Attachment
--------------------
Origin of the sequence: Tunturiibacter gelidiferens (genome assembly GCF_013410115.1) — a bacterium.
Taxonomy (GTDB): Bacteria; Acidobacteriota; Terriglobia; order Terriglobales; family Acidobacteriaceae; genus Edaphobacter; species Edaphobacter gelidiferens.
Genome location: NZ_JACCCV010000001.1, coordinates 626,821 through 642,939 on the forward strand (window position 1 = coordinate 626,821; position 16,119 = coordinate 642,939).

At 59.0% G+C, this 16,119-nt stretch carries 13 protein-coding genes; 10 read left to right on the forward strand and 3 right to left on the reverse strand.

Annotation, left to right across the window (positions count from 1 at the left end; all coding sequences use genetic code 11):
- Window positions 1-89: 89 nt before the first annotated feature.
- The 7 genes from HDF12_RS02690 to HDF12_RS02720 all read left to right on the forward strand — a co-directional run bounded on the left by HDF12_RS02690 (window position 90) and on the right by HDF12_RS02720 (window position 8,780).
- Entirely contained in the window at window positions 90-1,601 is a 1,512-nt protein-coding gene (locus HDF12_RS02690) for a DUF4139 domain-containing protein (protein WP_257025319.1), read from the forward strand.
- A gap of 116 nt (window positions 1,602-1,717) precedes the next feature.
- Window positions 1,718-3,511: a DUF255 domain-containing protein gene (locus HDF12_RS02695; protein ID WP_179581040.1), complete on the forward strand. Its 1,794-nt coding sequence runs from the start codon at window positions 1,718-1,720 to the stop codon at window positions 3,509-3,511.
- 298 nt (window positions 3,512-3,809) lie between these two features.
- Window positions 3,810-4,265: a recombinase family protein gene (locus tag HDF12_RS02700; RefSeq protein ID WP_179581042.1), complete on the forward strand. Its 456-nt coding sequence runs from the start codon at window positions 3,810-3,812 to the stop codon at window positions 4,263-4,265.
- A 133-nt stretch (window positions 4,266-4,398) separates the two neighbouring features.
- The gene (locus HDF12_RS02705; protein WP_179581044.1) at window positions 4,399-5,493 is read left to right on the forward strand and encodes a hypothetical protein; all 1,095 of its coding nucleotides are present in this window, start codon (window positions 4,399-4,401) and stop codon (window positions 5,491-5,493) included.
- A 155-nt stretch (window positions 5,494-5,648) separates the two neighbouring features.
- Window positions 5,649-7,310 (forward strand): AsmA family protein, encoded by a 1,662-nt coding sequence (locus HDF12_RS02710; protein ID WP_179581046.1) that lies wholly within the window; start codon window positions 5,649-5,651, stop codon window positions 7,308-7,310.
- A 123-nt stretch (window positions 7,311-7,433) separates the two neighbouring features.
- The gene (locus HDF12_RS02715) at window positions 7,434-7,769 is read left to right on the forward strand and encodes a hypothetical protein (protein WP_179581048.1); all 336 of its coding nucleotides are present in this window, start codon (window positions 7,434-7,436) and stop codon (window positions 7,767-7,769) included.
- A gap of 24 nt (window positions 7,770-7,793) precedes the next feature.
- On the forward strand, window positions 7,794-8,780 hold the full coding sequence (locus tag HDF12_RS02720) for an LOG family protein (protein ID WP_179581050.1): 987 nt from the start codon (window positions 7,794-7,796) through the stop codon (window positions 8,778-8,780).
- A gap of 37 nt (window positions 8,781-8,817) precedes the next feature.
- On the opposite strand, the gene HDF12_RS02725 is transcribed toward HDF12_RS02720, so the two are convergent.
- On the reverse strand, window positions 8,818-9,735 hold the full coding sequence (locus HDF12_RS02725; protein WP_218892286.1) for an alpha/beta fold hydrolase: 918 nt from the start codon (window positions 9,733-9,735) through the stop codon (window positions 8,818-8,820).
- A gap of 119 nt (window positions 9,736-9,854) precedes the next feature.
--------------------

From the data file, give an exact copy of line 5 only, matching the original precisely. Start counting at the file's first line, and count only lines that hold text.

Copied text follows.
Annotation, left to right across the window (positions count from 1 at the left end; all coding sequences use genetic code 11):